After months of speculation and nearly a week after one of the most prolific Twitter feeds in history came to an end, Atlantic's Alexis Madrigal revealed the identity of @MayorEmanuel Monday afternoon: Punk Planet magazine founder Dan Sinker, a journalism professor at Columbia College in Chicago who was, as Madrigal says, "made to write this feed."
Sinker has the trash-talking background from his days as the editor of Punk Planet -- a music, culture and politics magazine grounded in the punk rock attitude -- he is from Chicago, and he teaches journalism classes focused on new media. He also recently created the Chicago Mayoral Scorecard, an online aggregator for news on the Chicago mayor's race, keeping him constantly in touch with the latest on the campaign.
"My wife has asked me, 'Why did you actually start tweeting?' And for the life of me I can't remember," Sinker told The Atlantic. "I remember I was at home. I think everyone had gone to bed. And I remembered, 'Oh, I have that account. This might be kind of funny.'"
Sinker's secret identity, writes Madrigal, "was known only by his wife, a small circle of friends, and one Chicago Public Schools teacher, Seth Lavin, who figured out Sinker's identity when Sinker used his personal bit.ly account to shorten a link that @MayorEmanuel later tweeted. Lavin kept it mum. Others came close to identifying him, Sinker said. An intern at the Wall Street Journal was onto him early, as was a reporter at Crain's Chicago Business. But no one could muster any proof."
Towards the end, the Twitter persona had attracted such a following -- nearly 40K followers -- that the real Mayor-elect Rahm Emanuel (D) offered $5000 to the charity of @MayorEmanuel's choice if he would just reveal his identity. Sinker stayed quiet.
The trash-talking, booze-hounding @MayorEmanuel was the perfect counterpart to Emanuel's cool, unexpected composure throughout the mayoral campaign. While the real Emanuel was shockingly patient through nearly 11 hours of questioning during a hearing regarding his residency, @MayorEmanuel was tweeting "To each one of you motherf****** asking me questions: in three months I'll be mayor and you'll still just be some dumb motherf*****."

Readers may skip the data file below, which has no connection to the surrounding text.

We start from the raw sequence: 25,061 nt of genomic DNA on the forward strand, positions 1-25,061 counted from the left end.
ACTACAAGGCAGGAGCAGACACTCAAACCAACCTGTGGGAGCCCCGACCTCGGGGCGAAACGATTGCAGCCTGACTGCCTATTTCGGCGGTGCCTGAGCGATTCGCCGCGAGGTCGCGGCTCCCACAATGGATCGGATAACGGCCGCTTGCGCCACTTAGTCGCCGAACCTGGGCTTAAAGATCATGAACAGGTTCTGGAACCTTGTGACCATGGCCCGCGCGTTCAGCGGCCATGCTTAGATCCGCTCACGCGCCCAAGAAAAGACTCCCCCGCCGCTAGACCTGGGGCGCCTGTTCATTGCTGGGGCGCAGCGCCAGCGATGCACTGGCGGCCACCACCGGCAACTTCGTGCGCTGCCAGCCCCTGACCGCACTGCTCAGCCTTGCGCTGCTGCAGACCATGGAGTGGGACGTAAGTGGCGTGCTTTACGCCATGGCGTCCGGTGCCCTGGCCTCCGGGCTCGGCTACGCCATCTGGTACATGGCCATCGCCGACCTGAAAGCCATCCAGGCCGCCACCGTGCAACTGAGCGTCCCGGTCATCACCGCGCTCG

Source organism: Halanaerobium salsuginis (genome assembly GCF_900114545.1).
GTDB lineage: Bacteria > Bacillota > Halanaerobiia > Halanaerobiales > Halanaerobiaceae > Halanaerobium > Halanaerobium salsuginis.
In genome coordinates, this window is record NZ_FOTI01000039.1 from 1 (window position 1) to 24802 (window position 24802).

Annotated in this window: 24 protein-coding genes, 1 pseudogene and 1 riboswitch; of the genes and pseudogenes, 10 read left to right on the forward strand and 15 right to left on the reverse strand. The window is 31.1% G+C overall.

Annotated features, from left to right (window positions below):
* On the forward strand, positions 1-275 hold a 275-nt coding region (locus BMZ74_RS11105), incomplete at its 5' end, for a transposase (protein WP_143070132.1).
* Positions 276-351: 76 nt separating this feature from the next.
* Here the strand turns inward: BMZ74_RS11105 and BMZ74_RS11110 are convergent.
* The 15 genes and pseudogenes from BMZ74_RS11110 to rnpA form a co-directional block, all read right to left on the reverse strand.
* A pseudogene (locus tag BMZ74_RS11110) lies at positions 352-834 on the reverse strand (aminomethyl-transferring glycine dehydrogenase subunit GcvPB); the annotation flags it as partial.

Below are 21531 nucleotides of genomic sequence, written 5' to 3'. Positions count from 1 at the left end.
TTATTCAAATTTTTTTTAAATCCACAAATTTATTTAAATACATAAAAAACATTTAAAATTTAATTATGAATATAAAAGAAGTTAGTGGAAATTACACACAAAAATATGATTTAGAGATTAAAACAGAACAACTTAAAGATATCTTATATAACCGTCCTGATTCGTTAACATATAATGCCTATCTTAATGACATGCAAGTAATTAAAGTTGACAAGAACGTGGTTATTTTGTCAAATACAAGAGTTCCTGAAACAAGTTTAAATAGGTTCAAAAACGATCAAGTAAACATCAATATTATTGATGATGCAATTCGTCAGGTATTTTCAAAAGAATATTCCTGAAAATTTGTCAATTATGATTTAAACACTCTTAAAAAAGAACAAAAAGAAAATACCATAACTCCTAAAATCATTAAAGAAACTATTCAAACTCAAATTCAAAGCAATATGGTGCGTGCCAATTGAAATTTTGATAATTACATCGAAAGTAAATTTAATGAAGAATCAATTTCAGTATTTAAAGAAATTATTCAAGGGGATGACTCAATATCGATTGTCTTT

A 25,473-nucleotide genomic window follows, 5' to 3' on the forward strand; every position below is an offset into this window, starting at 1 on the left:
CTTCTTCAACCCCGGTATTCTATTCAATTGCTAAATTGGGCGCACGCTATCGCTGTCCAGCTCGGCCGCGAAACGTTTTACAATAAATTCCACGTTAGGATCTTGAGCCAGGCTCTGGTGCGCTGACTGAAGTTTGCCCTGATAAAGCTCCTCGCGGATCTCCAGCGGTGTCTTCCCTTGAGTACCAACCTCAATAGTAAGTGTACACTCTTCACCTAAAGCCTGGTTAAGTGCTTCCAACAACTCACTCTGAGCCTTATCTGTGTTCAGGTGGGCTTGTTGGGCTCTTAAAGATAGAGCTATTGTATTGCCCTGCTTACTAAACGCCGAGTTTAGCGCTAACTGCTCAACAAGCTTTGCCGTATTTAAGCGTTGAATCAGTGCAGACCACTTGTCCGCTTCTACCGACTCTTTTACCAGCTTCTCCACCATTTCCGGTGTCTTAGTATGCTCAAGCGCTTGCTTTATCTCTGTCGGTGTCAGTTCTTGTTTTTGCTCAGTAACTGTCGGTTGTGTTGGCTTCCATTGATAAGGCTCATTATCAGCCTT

One of the highlights of the feed came just after Emanuel won his residency case. While Emanuel was thanking Chicagoans for their support, @MayorEmanuel moved into the crawlspace of his old house, the one currently occupied by tenant Rob Halpin and his family. @MayorEmanuel, 1/28: "Nobody tell the motherf****** ******* upstairs."
"In some sense, the glory of @MayorEmanuel was that it exposed the dark humor that political operatives know and love, mixed with the drunken idealism that tends to drive the politicos," Madrigal writes. "All the things public politics downplays, this feed would expand and celebrate. This feed would be festooned with anger and the drive for power and the f-word. It was the inverse of the real Emanuel campaign, or as the (Chicago) Tribune called it a 'brilliantly imagined and unrestrained counter-script.'"
As time went on @MayorEmanuel's tweets took on a more narrative style. The feed went from a scramble of curse words and exclamation points to a filthy daily diary in which @MayorEmanuel described everything from helping White House Chief of Staff Bill Daley move to D.C. -- "Guess who just had to 'duck out on Presidential business,' right as we were starting to move his f****** free weights" -- to Bill Clinton's imagined drunken shenanigans during a campaign stop on Emanuel's behalf.